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Darwin Correspondence Project

To W. E. Darwin   3 January [1872]1

Down

Jan 3d.

My dear William

Your letter & facts are quite splendid.—2 I cannot conceive how you could have observed so much without aid.—

The depth of mould at different parts of slope & base is a most valuable observation.— The little step or slope round the great fallen stones very curious;— I suppose the worms work under the stones, & come up at nearest point, viz close outside.— There are many points which I want to discuss & get explained. Shall you be coming to Down within a month or so? We cannot reconcile the large & capital diagram with the 2d page of your letter: I imagine they refer to different parts.3 Again I am curious to know whether in the middle part of slope in diagram, whether the inclination is greater, for the furrows for a space are decidedly deeper than above or below.— I have made pencil notes on your letter,4 so that I shall not forget what to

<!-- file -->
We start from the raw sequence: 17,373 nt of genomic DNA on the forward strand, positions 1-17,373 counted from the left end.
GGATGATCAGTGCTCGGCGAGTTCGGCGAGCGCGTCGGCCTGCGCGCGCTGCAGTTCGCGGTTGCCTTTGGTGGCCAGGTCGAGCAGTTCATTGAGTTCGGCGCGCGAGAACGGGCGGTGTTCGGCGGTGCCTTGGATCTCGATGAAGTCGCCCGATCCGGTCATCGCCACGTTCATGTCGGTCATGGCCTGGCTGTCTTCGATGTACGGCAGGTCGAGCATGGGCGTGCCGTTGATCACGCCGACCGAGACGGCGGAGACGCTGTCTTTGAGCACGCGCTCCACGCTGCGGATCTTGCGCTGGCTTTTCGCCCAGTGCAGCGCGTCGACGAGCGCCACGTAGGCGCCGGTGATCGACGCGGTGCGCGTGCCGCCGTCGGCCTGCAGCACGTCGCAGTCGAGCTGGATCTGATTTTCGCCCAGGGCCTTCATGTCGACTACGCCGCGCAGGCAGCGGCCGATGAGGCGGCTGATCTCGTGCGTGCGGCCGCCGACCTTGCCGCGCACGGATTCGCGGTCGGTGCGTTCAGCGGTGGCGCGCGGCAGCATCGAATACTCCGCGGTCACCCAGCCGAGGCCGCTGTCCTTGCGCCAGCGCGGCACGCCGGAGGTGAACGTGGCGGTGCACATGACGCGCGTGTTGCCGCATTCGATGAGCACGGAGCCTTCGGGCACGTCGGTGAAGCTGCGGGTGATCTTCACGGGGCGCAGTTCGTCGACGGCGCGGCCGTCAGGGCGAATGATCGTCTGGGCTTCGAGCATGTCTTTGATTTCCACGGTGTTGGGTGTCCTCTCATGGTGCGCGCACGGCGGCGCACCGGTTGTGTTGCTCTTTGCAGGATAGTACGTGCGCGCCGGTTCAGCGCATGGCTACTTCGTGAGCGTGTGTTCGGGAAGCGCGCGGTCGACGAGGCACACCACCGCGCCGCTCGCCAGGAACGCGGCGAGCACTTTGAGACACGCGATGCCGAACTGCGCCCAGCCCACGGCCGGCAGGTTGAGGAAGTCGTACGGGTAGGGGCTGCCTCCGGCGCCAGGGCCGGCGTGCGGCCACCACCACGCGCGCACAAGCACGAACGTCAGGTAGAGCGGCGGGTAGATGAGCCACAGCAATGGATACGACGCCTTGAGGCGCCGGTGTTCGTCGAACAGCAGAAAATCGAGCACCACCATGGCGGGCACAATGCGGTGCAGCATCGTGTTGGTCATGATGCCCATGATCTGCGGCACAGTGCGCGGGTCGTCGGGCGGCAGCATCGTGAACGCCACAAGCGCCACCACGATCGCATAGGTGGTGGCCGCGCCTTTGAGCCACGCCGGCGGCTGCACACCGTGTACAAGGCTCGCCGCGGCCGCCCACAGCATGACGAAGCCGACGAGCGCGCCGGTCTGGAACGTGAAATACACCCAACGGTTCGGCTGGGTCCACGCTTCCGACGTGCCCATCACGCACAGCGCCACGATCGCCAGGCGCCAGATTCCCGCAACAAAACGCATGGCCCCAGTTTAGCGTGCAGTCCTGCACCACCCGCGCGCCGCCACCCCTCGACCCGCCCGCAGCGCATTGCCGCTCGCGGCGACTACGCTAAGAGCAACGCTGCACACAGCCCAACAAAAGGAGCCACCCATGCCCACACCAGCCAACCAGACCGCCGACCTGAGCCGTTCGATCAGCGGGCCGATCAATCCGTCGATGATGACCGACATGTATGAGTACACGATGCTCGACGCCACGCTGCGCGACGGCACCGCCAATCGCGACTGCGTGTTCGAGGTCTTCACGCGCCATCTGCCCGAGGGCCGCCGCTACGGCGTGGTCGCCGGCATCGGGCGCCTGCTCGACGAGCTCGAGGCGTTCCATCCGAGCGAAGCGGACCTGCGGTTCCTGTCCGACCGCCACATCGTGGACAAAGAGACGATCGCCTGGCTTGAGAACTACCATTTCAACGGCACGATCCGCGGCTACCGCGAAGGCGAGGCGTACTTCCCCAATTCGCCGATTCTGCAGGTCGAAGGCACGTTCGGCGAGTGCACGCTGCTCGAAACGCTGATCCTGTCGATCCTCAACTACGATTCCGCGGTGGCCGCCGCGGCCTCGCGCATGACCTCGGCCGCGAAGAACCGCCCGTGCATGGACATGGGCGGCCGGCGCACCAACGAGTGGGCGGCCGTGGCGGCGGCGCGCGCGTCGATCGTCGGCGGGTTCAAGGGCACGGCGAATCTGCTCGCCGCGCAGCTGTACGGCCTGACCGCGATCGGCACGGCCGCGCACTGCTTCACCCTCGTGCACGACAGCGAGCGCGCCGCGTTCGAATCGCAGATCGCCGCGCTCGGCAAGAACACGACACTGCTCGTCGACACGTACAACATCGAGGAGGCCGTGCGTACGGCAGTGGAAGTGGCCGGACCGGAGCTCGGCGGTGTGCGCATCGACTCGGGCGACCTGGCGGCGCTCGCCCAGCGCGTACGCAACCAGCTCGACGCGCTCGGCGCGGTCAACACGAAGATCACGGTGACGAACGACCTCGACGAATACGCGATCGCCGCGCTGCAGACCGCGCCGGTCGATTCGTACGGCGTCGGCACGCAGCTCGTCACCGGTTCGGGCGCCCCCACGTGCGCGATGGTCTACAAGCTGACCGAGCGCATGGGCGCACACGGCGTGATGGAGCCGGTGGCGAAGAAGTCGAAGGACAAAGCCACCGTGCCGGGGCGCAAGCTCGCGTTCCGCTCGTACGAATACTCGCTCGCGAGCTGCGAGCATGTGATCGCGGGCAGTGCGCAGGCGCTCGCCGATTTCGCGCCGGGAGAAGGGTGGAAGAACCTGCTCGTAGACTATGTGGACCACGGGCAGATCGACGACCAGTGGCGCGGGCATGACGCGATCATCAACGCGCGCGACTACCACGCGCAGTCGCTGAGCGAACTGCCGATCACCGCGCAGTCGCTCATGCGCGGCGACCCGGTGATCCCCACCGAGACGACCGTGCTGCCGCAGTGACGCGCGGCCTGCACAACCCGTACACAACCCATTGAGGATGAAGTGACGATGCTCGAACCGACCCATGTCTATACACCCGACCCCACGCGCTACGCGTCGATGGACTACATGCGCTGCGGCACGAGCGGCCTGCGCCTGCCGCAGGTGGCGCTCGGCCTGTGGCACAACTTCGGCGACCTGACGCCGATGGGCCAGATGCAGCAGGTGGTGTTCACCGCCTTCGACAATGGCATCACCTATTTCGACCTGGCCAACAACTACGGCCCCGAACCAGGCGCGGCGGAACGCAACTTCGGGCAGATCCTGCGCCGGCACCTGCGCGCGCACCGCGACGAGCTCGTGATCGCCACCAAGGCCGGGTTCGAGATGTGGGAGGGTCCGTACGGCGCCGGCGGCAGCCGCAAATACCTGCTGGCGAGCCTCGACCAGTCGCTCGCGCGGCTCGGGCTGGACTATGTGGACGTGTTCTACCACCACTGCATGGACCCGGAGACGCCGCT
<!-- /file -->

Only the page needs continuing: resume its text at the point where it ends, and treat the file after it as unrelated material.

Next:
Footnotes

The year is established by the relationship between this letter and the letter from W. E. Darwin, [1 January 1872].
The diagram has not been found in the Darwin Archive–CUL. CD’s notes for Earthworms are in DAR 63–5. The second page of the letter from W. E. Darwin, [1 January 1872], runs from ‘I unfortunately’ to ‘to do it quickly.’
See CD’s annotations to the letter from W. E. Darwin, [1 January 1872].

Summary

Thanks for letter [8137]. Finds observation at Stonehenge of depth of mould at different parts of slope "most valuable".

Letter details

Letter no.
DCP-LETT-8140
From
Charles Robert Darwin
To
William Erasmus Darwin
Sent from
Down
Source of text
Natural History Museum (Gen. Lib. MSS/DAR: 30)

Please cite as

Darwin Correspondence Project, “Letter no. 8140,” accessed on 24 October 2017, http://www.darwinproject.ac.uk/DCP-LETT-8140

Also published in The Correspondence of Charles Darwin, vol. 20

letter